bikes canada general

one and a half hours of very little adrenaline and a nice cup of tea

Friday was supposed to be a climbing day, but a sick climbing partner meant that instead I lazed around the house for hours, then eventually took my bike out for a ride to the Nordic Centre, where all the madness of the 24 hours of Adrenaline was just beginning.


My bike narrowly avoids falling off the cliff as it admires the view out across the Bow River and Canmore from near the Nordic Centre

It’s too easy sometimes to be overcome by inertia and stay in the house, but as soon as you leave you wonder what on earth you were doing sitting inside, and then have trouble making yourself turn around for home. Half the cars round town seemed to have 2 or 3 bikes strapped to them, and the Nordic Centre was rapidly becoming covered in bikes, tents and shade shelters. It would have been tempting to enter the event, but for the fact it was also the World Solo 24 hour Championships, team entry cost $750, and it tends to sell out within a couple of days anyway – I just wasn’t fanatical or fit enough. I miss all the more casual MTB enduro events round in Australia though, and the dirt crits in Melbourne. It’s a pity there aren’t more bike events around here (or are there, and I just haven’t been able to find out about them?).

canada climbing general

after-work cragging at grassi lakes

Grassi Lakes – it lurks on the edge of town, with its soft grades and its buckety holds and its tendency to always be ok to climb at even if it’s threatening to rain. The outdoor gym crag of Canmore, with shiny ring bolts on sport climbing routes as easy as 5.5 (and up to 5.12a, but I may have had to check the guidebook for that number), nicely set up stairs and flat areas to stand on, and a lovely view. There’s even the kiddy wall section of Gardener’s Wall, where precocious children can learn to lead climb on bolts 1 metre apart. Realistically this is more commonly used by scared fully-grown lead climbers who have to struggle to avoid Z-clipping at every clip.


Wet from the rain shower, Ha Ling Peak glistens in the setting sun (as seen from the Graceland area of Grassi Peaks)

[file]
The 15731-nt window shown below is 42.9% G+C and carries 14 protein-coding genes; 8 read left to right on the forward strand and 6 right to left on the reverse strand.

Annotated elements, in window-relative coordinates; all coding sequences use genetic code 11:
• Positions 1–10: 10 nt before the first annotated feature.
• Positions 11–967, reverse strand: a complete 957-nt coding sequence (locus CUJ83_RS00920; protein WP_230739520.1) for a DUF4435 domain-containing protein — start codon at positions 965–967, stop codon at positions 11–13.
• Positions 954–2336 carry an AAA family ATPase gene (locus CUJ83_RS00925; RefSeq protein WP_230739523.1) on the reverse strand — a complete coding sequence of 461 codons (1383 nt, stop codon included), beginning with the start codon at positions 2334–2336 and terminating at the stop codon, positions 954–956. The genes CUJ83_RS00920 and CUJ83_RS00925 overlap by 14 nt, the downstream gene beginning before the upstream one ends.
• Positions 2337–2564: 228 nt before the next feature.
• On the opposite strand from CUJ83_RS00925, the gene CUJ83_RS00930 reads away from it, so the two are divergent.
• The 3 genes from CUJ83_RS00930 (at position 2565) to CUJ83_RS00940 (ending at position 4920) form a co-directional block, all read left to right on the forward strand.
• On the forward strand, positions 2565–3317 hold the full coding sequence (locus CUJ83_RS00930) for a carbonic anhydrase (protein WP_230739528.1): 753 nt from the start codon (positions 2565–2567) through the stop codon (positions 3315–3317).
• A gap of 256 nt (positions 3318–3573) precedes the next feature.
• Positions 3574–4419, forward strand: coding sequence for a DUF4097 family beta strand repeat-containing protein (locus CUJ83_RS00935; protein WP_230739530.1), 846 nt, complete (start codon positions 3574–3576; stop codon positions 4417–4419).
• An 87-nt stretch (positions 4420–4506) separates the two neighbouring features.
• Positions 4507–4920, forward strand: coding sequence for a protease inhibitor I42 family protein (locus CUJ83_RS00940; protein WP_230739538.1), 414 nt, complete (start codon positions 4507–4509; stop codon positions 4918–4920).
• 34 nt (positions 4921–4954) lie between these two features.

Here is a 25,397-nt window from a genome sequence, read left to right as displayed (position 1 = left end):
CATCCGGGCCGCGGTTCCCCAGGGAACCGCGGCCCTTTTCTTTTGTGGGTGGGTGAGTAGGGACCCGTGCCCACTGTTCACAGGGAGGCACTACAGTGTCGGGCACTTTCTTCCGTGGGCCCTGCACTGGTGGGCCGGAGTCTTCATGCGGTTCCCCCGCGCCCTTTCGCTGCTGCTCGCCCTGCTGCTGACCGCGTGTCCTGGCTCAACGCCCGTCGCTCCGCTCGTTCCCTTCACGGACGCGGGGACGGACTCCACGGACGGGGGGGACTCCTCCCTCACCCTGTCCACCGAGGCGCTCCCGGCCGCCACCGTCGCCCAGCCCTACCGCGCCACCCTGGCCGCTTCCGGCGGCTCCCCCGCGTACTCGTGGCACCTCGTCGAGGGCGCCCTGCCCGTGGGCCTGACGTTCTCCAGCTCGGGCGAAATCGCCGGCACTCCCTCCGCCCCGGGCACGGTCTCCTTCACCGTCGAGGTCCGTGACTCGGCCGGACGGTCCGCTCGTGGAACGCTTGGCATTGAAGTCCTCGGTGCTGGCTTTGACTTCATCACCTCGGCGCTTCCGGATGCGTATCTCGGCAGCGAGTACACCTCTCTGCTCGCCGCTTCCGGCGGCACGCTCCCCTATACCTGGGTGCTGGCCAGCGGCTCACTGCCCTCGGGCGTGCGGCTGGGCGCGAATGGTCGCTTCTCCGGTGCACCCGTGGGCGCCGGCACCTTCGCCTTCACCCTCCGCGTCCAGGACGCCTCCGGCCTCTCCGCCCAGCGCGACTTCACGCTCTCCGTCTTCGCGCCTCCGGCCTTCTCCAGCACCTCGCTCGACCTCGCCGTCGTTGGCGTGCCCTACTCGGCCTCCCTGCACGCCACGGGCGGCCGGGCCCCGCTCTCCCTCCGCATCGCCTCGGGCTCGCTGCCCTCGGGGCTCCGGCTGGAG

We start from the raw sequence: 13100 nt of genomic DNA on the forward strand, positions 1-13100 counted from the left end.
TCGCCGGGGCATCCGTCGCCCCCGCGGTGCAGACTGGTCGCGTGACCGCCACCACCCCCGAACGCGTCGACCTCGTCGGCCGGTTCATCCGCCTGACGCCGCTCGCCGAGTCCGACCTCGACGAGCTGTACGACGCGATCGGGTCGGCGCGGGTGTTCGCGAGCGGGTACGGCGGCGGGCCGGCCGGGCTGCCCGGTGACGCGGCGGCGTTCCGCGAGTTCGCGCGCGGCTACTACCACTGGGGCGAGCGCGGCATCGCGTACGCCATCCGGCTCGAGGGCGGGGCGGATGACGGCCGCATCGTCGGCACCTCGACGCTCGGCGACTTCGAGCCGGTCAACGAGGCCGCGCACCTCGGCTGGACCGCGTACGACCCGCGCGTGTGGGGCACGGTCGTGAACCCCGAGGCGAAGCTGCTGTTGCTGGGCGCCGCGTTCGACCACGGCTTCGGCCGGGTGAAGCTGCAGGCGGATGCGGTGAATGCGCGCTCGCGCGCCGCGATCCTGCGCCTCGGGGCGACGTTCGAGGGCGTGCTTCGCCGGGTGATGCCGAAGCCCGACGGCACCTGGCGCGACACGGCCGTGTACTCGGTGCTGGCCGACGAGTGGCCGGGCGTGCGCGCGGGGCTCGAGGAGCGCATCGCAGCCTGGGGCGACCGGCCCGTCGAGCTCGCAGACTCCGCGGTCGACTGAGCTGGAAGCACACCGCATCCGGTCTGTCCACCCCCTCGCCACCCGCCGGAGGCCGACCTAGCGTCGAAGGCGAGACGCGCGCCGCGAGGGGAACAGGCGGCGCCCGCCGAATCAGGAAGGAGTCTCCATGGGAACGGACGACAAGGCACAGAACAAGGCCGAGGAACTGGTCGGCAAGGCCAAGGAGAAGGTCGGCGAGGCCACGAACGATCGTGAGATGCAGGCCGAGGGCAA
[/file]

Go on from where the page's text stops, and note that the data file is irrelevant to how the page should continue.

And there’s a good view.

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riding home from sunshine

I’d meant to do this for a while, but just not gotten around to it – the ride home from work. Theoretically I should be riding there as well, but it’s a 42km (26mi) ride including a nice 7km hill climb tacked on the end. So instead I took the easy way out, and ferried my bike into work this morning in one of the work trucks.



The coast down hill I was expecting for the first 7km turned out to include two of the three biggest hill climbs of the whole ride – that’s what you get for making assumptions about a road you’ve never biked before. But from then on it was off the road and onto trails – soggy horse trails at first, then the wide packed hiking/trail-riding trails out towards the Cave and Basin at Banff. Through the back ways of Banff, past the golf course, and onto the single trail on the east side of Mount Rundle. At which point I started wishing I had a dualie instead of the trusty hardtail, as the trail had a consistent mix of pine tree roots and rocks. I rode along dreaming of the smooth trails of the Gravity 12 hour near Myrtleford back in Australia – ahhh, the land of no pine trees, where all single trail is perfectly smooth (at least in my daydreams).